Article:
My daughter was an unexpected blessing! A blessing doctors had told me I would never have. I cherished every moment of my pregnancy, and prepared in every way possible. I asked question and read every book on parenting that the library had to offer. I counted down the days in excitement and fear, just as I counted the baby’s kicks with a notebook at hand.
As the months passed I got really bad reflux, and I remember being woken in the middle of the night; forced to roll my pregnant body over and try and whale it over the edge to make it to the bathroom before I was sick. I never complained. I was so scared I would somehow jinx a pregnancy that wasn’t even supposed to be possible and with my head in the toilet bowl I considered myself the luckiest woman alive.
After my daughter was born we struggled. I was trying to be the perfect mother, but my failure to breastfeed my daughter made me feel useless from the start. I spent hours everyday expressing my milk to at least feel I had done something right for her! The depressed stage failure to breastfeed can cause is really very real.
Without being able to offer the breast as comfort I struggled to help her sleep, which of course is quite normal for a baby yet I was told by a midwife when she was only five days old that “you need to put that baby down, she’s never going to sleep on her own the way you carry her everywhere”
This time was different though. It was silent and it just felt wrong. I looked over my shoulder in to the cot where my daughter slept, but she seemed to still and looked almost blue.
I thought it was the nightlight making her look that way but when I picked her up I realised something was wrong.
My daughter almost died that night.
I had been so focused on doing everything “right” that I had somehow ignored my own instinct, I listened more to the books then I did my inner voice but as I realised that although I had done as I was told, having a routine hadn’t kept my daughter safe. Her nightly wind down bath and the baby whisperer hadn’t made a difference. We almost lost her, and now I listened to my instinct which was stronger then ever.
A few weeks later I sat down with my health visitor. She already knew what had happened. I was asked if I wanted to go on the waiting list for a special mattress with a breathing alarm. I turned the offer down explaining that I had decided to bed share full time as I felt I was more in tune with my girl that way. I couldn’t sleep unless she was in my arms!
“You must not share a bed, it’s really dangerous for your little girl to sleep with you”
This was the first time I got advice from a health professional which told me too ignore my maternal instinct, but it wasn’t the last.
After my son was born and we took our first steps towards what would be a 3 year long breastfeeding journey, I received more and more terrible advice.
“He should sleep all night at 6 months old! Have you tried moving him to his own room?”
It’s strange how we are given advice that continually contradict health professionals training, isn’t it?
Before the age of 1, the risk of sudden infant death syndrome is higher. Yet we get advised by health professionals to ignore the WHO guidelines! I mean, why would we listen to UNICEF when we have the anecdotal advice from Betty who weaned all her babies by nine weeks!
Advice like moving baby in to her own room, formula feed and perform cry based sleep training, is often wrongly advised by health visitors and something they are advising against their own code of practice.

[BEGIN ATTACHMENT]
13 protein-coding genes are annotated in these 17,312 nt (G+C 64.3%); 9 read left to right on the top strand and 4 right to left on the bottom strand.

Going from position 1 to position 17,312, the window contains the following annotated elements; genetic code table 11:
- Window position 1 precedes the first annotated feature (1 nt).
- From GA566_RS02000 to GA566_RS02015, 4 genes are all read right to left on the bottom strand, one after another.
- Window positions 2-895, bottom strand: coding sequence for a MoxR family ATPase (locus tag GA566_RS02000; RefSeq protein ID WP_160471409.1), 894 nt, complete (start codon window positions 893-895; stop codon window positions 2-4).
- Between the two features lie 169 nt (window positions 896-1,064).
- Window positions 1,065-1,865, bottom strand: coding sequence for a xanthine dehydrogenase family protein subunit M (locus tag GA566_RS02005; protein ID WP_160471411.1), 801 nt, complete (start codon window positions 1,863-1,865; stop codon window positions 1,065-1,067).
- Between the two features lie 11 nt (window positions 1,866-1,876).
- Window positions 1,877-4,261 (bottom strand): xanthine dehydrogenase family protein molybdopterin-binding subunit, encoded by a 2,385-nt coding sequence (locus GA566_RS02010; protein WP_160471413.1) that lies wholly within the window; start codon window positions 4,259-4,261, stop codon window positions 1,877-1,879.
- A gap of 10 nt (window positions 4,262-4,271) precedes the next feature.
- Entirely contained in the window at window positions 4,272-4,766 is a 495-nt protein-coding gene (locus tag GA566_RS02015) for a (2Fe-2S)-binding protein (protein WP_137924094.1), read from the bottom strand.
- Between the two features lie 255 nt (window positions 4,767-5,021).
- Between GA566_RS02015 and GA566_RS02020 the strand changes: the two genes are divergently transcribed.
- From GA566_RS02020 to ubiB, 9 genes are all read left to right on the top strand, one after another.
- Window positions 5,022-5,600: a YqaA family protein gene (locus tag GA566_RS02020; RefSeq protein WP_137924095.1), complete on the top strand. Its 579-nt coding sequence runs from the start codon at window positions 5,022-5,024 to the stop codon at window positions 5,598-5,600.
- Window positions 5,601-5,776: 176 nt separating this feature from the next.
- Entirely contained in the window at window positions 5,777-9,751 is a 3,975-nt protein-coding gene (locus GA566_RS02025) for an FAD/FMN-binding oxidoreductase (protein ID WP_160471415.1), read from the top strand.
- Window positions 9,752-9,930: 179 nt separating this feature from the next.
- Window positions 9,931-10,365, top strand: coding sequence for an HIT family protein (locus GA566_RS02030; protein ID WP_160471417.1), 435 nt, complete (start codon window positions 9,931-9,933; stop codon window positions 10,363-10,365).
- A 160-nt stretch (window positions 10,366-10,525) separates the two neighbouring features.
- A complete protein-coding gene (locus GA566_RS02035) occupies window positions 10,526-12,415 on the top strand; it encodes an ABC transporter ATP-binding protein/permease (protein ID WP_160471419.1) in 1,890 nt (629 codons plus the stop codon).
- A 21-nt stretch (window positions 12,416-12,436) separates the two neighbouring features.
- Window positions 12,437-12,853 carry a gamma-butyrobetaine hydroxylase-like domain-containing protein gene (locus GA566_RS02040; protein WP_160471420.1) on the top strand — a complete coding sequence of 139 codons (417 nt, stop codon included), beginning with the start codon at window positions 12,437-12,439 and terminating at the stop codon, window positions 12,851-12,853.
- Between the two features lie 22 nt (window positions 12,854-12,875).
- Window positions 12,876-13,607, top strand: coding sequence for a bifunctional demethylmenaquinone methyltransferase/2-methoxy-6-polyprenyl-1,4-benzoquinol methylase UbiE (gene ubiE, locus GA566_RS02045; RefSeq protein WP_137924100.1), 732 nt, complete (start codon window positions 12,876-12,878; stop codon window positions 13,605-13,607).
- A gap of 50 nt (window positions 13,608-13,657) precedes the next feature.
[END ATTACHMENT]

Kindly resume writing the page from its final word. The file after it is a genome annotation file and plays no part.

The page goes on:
These are all things that go against our maternal instinct but methods which society tells us is the only way to parent successfully.
Is it not time that we reframe how we think about babies?
Is it not time to introduce reasonable expectations or even better, have no expectations at all!
Babie have small tummies. They wake often to feed and it can be exhausting! This was made so much easier when I was made aware that frequent night waking is natures own defence against sids!
Breastfeeding all night is again exhausting, but by responding you supply your baby with night time sleep hormones and night time feeding is hugely beneficial to help regulate your supply!
Cluster feeding babies can also be exhausting but again, this is baby’s way of putting in a new order for milk. Regardless of what you’ve been told, humanity survived before top ups!
If your health professional (like mine) tells you to add in some baby rice as baby must be hungry- ignore the advice unless you believe it to be true.
We live in a broken society where we have are so far removed from what is biologically correct that our expectations on what babies should do, are completely unreasonable.
Expecting a baby to go four hours between feeds, “self soothe” and sleep all night from 6 weeks of age isn’t only madness, it’s like expecting a dog to set the table for dinner.
These expectations are harmful!
One thing that I didn’t know before having my daughter was how beneficial it is to have her sleep near me. I didn’t know that my heartbeat regulated her heartbeat. That my breathing encouraged her breathing and I didn’t know that holding her close helped her adjust her temperature after mine!
Our bodies are amazing, and can do such incredible things for our little ones so consider throwing away the books and listen to your baby- she knows best! If she’s asking to be held she’s needing you close. If she’s asking for a feed, her tummy is empty or she’s needing the comfort. If she won’t sleep on her own make arrangements for safe co sleeping.
After that horrible night when we life felt more precious then ever before, I slept with my daughter in my arms.
The maternal instinct can be amazing, we just need to try and ignore the unhelpful buzzing, and listen to it!